Israel says Polish ban on kosher slaughter unacceptable
JERUSALEM (Reuters) - Israel criticised on Monday the extension of Poland's ban on kosher meat production, saying it damaged efforts to rehabilitate Jewish life in a country whose large Jewish community was all but wiped out in the Holocaust.
Citing animal cruelty, Warsaw lawmakers on Friday rejected a government-backed bill that would have allowed slaughterhouses to produce meat in accordance with Jewish ritual law. The practice was halted last year by a constitutional court ruling.
Israel's Foreign Ministry said it was disappointed by the parliamentary vote, which it called "totally unacceptable".
"Poland's history is intertwined with the history of the Jewish people. This decision seriously harms the process of restoring Jewish life in Poland," it said in a statement.
"We call on the parliament to reassess its decision and expect the relevant authorities to find the way to prevent a crude blow to the religious tradition of the Jewish people."
The Holocaust almost eliminated Poland's Jewish community, Europe's biggest before World War Two broke out in 1939. Nazi concentration camps including Auschwitz and Treblinka were located on Polish soil.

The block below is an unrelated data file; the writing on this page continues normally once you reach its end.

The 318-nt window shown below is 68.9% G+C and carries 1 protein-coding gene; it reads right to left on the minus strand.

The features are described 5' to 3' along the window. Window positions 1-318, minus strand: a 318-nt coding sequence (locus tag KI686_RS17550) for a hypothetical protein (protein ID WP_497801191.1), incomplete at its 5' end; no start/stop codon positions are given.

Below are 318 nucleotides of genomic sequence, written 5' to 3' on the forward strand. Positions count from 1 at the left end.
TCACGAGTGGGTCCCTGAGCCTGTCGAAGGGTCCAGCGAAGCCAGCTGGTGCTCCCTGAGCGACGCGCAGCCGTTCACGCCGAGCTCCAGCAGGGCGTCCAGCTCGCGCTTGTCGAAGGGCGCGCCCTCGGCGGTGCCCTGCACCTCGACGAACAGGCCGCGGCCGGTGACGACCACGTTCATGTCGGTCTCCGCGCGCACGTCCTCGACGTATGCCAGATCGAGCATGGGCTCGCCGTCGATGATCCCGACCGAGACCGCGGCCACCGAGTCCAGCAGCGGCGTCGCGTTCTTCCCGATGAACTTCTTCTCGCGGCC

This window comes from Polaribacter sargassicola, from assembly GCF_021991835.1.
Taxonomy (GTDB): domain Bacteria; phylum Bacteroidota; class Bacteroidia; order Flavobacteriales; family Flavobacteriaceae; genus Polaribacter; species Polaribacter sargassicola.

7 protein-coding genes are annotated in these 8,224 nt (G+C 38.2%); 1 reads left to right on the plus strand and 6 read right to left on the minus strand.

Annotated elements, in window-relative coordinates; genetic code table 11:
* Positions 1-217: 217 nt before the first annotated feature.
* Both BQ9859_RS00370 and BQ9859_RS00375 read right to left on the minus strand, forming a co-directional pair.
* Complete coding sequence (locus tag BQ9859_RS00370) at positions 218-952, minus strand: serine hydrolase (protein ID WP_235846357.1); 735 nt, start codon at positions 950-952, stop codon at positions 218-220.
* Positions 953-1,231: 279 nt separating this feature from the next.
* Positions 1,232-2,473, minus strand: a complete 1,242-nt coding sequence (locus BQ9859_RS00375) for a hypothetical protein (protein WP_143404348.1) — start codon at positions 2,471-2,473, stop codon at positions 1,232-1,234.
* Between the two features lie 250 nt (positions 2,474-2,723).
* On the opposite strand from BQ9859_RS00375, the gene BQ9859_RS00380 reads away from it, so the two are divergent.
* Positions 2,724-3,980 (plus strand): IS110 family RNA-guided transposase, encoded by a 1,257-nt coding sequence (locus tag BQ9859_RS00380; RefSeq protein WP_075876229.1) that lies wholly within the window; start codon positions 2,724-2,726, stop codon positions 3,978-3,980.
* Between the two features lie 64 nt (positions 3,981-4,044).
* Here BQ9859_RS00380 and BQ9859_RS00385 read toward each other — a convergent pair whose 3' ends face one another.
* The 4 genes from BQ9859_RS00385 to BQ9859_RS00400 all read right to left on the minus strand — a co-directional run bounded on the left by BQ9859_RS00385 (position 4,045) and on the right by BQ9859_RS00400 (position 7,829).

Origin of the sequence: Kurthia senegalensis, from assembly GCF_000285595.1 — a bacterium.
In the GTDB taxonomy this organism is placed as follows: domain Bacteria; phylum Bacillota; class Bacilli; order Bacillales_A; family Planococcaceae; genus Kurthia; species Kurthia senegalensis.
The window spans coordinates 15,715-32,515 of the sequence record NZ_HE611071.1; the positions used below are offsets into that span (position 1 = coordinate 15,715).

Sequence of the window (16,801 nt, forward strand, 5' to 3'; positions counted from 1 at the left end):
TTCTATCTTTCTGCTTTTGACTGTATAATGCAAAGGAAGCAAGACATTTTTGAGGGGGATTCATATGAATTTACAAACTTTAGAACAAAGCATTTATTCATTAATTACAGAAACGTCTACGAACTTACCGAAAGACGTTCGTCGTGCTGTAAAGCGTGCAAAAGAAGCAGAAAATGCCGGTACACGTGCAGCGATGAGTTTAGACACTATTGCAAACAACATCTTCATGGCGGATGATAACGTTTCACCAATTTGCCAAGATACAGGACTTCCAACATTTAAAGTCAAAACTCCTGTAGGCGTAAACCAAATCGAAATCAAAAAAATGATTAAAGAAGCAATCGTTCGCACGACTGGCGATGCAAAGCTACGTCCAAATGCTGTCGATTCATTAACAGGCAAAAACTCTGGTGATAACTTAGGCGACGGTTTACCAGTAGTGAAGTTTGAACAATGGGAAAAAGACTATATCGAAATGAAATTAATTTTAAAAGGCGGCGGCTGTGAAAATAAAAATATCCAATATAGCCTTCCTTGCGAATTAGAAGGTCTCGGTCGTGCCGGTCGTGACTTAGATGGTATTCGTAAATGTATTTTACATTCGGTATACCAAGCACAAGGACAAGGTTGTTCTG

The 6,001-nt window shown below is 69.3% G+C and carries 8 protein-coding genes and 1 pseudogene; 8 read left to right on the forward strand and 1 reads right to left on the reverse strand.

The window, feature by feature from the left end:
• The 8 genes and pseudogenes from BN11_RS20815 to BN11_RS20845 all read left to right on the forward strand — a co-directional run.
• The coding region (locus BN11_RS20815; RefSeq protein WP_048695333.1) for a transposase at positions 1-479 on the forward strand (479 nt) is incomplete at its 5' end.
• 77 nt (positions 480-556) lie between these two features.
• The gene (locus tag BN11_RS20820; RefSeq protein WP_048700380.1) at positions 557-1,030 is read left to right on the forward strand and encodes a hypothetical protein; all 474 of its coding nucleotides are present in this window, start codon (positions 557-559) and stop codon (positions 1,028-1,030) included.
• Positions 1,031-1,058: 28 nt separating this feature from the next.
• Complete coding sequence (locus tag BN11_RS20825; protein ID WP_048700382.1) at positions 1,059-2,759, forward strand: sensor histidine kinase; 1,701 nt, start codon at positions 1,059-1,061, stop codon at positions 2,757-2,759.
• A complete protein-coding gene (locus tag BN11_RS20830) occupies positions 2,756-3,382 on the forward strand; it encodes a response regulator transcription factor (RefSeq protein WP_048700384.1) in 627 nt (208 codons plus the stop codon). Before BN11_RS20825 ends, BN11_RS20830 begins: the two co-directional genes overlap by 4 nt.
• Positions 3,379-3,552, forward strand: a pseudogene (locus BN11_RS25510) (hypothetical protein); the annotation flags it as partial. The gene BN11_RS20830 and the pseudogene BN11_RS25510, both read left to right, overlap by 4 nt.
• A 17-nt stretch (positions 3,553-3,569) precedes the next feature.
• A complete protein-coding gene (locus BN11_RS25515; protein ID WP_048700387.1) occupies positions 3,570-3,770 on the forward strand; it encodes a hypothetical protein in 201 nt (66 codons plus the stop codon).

Some Polish Jewish groups have also said prejudice about their faith played a part in the anti-kosher measures.
Usually, slaughterhouses stun livestock before killing them, while kosher rites demand an animal is killed by slitting its throat while it is alive and bleeding it to death. The halal meat consumed by observant Muslims is killed in a similar way.
The bill's defeat was a setback for Prime Minister Donald Tusk, who has sought to strengthen ties with Israel.
- Tweet this
- Share this
- Digg this
- Former PM Brown sets aside feud to fight Scottish independence
- Business leaders urge Scots to vote against independence
- British Muslims blame jihadi subculture after beheading video
- Talks optimism fades as Ukraine says Russia makes new incursion
- Islamic State executes soldiers, takes hostages at Syria base - social media